Busy landlord? Complete your Self Assessment tax return quicker


Date: 1 December 2023

Piles of money, a calculator and a wooden house to represent a landlord tax return

Life can be busy when you're a landlord. Leaving aside managing your property and tenants, many landlords must also cope with the demands of a job or running a business. Then there's your own domestic and family responsibilities.

The last thing you need hanging over you is a tax return, but we're steadily approaching that time of year when the midnight 31 January online filing deadline for self assessment starts to loom in the distance.

Time to sort out your tax return

Few landlords look forward to doing their self assessment tax returns. It's not enjoyable, even if you do have a head for figures. Many people leave it until January, but that increases the risk of missing the deadline and having to pay a £100 fine.

About 600,000 people missed last year's self assessment online-filing deadline, but that was a huge improvement on the 2.3m who missed the 31 January 2022 deadline (caused largely by the impact of the pandemic).

You can file your self assessment tax return anytime after the tax year ends on 5 April. And rather than face the stress of battling the deadline in January, you could get it done now. There's no time like the present.

Assuming that you're an existing landlord who is already registered for self assessment, here are six tips that could help you to complete your self assessment tax return a bit quicker.

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1 Collect the self assessment information you need

If you spend time in advance gathering all the information you need to complete your self assessment tax return, you'll get the job done much quicker. As a landlord you'll need your ten-digit URT (Unique Taxpayer Reference), which enables HMRC to identify you. You will have included your UTR in previous tax returns. If you can't remember your UTR, you can find a lost UTR on the GOV.UK website or by checking any correspondence from HMRC.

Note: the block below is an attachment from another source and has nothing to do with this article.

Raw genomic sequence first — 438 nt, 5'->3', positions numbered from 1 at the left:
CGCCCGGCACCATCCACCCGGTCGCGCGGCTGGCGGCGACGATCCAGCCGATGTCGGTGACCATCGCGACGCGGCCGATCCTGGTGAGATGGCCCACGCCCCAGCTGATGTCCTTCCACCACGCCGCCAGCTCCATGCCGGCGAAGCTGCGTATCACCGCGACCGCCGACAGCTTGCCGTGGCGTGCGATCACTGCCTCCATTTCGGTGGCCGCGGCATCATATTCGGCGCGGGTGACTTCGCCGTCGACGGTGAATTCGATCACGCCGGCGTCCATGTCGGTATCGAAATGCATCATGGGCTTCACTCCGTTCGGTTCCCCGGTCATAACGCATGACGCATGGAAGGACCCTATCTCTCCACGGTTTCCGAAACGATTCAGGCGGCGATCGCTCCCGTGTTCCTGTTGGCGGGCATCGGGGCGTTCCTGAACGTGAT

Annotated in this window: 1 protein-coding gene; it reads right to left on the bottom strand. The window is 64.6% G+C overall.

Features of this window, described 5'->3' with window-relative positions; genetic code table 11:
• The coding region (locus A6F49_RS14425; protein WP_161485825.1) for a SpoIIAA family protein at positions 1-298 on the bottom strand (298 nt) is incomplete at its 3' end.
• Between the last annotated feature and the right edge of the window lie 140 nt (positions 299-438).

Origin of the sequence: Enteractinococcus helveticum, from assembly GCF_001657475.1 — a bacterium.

You must also know how much gross rental income you've received during the tax year, and what property rental expenses you wish to claim as allowable expenses. You'll need your National Insurance number and summary details of any income you've received from self-employment and other taxable sources, such as share dividend payments, pension payments, capital gains, etc, as well as summaries of costs you wish to claim as tax expenses.

If you're employed, find your last P60, because it will show how much you've been paid and how much has been deducted in tax and National Insurance. If you've lost your P60, ask your employer for a replacement copy. If you've made contributions to charity or pensions that qualify for tax relief, have details of these to hand, too.

2 Check which supplementary pages you must complete

As well as the main self assessment tax return (the SA100 form), landlords must complete the SA105 supplementary pages, where you will detail your rental income and landlord-related tax expenses that you wish to claim. If you're also a sole trader, you'll need to also include the SA103 supplementary pages. Depending on your other taxable income sources, you may need to include other supplementary pages. Visit the GOV.UK website to view a full list of supplementary pages.